Missouri Bill Would Bar Construction Labor Agreements

Missouri lawmakers approved a bill April 27 that would bar project labor agreements that require non-union contractors to pay union wages, according to Bloomberg BNA.

Under S.B. 182, state and local governments would be prohibited from requiring bidders on public projects to use union labor or pay union wages. The bill would also prohibit preferential treatment for union contractors and cut state funding on local governments that violate the law. Gov. Eric Greitens (R-Mo.) is expected to sign the legislation; Greitens signed into law a right-to-work measure earlier this year.

Under current law, project labor agreements are banned in Missouri for projects funded 50 percent or more with state funds but are allowed for other projects.

According to the Missouri Chamber of Commerce and Industry, the bill could save "thousands of dollars" for the state.

"The bill would leave it in the hands of the contractor, and as a result, the contractor can choose the most cost-efficient way to get the job done," Brian Bunten, general counsel for the Missouri Chamber of Commerce and Industry, said in a statement. "That's a win for the contractor, a win for employees chosen for the job, and it's a win for Missouri taxpayers."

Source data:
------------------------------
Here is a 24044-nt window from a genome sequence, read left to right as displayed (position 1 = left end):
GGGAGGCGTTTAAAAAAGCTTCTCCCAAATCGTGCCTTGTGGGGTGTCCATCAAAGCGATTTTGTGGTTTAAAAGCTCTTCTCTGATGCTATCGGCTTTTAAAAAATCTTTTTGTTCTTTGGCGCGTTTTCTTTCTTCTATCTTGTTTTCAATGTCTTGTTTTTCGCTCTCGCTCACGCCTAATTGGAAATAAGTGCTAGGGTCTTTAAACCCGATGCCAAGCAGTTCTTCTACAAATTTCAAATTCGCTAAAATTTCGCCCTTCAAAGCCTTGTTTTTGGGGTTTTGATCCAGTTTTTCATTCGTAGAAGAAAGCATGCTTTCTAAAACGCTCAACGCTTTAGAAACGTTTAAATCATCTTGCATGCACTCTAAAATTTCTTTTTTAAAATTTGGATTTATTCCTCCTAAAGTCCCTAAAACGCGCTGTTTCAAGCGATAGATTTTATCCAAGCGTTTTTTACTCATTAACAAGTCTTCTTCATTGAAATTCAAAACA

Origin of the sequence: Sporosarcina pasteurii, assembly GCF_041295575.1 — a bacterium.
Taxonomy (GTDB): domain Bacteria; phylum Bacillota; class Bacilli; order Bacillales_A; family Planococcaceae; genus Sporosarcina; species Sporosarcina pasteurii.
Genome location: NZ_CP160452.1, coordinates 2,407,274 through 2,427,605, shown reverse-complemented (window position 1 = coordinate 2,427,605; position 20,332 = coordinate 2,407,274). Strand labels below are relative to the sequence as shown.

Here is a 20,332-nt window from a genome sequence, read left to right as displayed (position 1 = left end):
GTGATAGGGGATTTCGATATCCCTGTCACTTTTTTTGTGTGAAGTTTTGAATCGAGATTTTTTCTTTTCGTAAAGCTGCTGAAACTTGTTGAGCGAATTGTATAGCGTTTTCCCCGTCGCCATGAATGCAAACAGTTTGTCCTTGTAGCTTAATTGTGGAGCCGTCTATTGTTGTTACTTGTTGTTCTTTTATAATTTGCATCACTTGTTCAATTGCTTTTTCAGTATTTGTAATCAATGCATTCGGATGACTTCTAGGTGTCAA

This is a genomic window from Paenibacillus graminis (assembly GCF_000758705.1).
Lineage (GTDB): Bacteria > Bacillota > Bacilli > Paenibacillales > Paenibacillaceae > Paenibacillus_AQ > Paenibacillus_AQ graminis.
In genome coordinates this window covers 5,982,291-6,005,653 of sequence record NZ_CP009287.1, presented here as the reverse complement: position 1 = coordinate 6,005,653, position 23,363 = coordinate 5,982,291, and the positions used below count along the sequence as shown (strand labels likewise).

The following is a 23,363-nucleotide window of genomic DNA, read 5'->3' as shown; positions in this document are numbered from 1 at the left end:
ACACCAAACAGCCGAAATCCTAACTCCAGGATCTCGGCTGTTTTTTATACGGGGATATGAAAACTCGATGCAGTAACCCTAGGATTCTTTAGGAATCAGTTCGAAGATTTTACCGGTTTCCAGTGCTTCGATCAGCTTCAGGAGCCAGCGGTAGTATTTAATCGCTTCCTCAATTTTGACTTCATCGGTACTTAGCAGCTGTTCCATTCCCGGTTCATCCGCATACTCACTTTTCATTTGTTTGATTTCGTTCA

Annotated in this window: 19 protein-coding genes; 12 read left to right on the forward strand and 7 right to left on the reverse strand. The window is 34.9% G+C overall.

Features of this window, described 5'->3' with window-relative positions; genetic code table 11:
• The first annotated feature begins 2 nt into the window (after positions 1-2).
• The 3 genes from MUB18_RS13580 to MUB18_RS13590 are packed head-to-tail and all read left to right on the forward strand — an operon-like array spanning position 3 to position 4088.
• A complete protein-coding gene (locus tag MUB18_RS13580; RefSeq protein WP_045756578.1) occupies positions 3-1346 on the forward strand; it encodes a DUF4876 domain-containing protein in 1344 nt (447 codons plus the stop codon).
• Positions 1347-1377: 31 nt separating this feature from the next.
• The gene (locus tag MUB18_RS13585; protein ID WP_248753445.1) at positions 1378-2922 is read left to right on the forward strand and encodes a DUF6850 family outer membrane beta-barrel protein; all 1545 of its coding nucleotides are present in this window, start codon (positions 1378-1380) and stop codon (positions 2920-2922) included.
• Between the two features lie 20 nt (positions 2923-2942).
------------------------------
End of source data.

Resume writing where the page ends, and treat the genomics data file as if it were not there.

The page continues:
Local governments in the state, as well as organizations such as Missouri School Boards Association and the Municipal League of Metro St. Louis, say the bill has not been a priority and they have not taken a position for or against the bill.

"I've never seen one of our members bring up project labor agreements in the 37 years I've been with the league," Richard Sheets, deputy director of the Missouri Municipal League, told Bloomberg BNA April 28.

Mike Louis, president of the AFL-CIO in Missouri, said most local governments and school districts are pleased with project labor agreements.

"These agreements are great for the governments and school boards that are contracting for work to get done," Louis told Bloomberg BNA April 28. "They ensure there's no work stoppage, they ensure a proper starting date, and most of them have penalties for the contractor if work isn't done on time. And they also make sure that the work is done by highly qualified workers."

S.B. 182 also gives enforcement authority of the bill's provisions to the state attorney general and local prosecutors and includes a private right of action allowing wrongly excluded contractors to pursue damages.

By NRCA

Trenton H. Cotney
Florida Bar Certified Construction Lawyer
Trent Cotney, P.A.
8621 E. Dr. Martin Luther King, Jr. Blvd
Tampa, FL 33610
www.trentcotney.com

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